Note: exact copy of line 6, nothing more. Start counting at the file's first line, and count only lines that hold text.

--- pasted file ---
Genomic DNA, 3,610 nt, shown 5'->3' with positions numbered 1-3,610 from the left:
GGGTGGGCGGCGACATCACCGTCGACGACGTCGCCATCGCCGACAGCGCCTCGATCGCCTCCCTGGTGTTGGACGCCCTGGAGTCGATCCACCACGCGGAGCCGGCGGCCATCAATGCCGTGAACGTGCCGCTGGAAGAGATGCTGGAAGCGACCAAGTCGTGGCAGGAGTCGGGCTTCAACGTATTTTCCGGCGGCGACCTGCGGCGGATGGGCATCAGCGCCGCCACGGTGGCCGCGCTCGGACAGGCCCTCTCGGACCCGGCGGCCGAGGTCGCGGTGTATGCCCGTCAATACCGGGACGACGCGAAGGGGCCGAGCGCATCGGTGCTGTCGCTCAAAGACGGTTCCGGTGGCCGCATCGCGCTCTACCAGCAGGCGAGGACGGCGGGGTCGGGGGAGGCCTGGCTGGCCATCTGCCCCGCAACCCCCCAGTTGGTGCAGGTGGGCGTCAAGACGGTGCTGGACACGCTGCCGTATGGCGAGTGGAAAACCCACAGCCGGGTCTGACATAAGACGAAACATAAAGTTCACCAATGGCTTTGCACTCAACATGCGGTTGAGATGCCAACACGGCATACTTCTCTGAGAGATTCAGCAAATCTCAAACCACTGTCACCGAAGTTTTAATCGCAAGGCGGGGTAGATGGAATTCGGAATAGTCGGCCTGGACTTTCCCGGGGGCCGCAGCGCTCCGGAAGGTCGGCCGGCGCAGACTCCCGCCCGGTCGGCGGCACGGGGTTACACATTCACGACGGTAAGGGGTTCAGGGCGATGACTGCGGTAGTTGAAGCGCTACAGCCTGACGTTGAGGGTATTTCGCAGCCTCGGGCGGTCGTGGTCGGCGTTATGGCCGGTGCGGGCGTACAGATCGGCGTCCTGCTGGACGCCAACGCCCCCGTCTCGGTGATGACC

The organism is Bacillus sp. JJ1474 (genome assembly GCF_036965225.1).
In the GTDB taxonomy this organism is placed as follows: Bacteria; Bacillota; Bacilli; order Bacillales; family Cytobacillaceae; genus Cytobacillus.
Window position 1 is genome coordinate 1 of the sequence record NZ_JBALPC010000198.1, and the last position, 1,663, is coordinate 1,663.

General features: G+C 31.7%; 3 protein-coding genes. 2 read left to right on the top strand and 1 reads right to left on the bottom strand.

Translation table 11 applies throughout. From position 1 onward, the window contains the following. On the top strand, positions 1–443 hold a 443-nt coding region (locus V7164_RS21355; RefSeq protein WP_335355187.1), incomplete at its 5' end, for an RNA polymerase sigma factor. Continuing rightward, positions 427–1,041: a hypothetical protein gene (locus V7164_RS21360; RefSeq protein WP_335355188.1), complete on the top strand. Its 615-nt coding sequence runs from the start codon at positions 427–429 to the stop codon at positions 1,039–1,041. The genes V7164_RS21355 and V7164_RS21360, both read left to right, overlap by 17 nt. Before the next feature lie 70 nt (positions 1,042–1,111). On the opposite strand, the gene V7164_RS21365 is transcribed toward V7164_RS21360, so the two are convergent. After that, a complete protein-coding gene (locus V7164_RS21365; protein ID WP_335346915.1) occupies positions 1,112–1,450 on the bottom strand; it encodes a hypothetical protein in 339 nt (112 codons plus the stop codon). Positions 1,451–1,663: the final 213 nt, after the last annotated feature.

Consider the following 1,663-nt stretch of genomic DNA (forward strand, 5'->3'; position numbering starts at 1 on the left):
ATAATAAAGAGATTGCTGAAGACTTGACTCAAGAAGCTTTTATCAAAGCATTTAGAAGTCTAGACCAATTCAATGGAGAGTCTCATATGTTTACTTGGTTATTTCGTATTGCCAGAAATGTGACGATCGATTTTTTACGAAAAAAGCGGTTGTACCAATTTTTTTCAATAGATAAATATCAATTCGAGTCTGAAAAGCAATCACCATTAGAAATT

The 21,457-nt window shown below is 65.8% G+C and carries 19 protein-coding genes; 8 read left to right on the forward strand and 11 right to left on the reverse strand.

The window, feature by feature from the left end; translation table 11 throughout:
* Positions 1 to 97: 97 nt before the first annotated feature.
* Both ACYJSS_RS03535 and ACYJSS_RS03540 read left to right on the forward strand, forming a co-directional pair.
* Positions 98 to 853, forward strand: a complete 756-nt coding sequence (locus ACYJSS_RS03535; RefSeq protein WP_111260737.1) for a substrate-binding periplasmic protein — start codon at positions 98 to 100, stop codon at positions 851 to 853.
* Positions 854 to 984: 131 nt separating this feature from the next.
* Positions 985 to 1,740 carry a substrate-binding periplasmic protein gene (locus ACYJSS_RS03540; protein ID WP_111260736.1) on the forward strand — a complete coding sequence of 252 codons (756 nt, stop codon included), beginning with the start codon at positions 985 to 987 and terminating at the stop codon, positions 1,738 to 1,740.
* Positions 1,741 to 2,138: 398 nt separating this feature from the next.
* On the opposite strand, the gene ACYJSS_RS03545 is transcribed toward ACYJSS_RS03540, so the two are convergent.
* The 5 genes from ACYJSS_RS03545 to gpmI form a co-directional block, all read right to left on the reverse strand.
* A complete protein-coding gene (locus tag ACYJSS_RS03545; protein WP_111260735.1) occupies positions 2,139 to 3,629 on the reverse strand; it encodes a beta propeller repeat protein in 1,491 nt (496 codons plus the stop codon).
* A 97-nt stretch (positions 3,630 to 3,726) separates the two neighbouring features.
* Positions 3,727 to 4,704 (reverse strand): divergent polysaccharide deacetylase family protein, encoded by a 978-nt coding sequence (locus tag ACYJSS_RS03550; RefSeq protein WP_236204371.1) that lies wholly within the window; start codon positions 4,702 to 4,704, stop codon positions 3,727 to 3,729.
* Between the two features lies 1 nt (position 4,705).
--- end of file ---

General features: G+C 31.7%; 3 protein-coding genes. 2 read left to right on the top strand and 1 reads right to left on the bottom strand.